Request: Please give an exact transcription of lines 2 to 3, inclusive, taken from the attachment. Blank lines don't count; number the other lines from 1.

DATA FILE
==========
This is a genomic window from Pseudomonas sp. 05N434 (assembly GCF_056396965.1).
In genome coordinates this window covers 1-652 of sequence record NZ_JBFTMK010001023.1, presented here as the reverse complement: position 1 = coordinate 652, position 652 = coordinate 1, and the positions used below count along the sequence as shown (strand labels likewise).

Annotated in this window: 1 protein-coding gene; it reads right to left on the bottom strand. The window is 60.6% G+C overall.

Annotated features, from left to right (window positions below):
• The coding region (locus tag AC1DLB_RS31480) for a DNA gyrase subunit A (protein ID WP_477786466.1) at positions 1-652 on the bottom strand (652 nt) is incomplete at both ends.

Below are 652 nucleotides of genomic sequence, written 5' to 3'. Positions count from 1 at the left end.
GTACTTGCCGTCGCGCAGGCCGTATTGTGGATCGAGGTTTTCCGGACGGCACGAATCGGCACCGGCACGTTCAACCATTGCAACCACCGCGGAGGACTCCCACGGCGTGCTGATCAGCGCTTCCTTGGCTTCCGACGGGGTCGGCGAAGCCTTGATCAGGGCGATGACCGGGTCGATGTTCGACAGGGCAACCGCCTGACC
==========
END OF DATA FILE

In genome coordinates this window covers 1-652 of sequence record NZ_JBFTMK010001023.1, presented here as the reverse complement: position 1 = coordinate 652, position 652 = coordinate 1, and the positions used below count along the sequence as shown (strand labels likewise).

Annotated in this window: 1 protein-coding gene; it reads right to left on the bottom strand. The window is 60.6% G+C overall.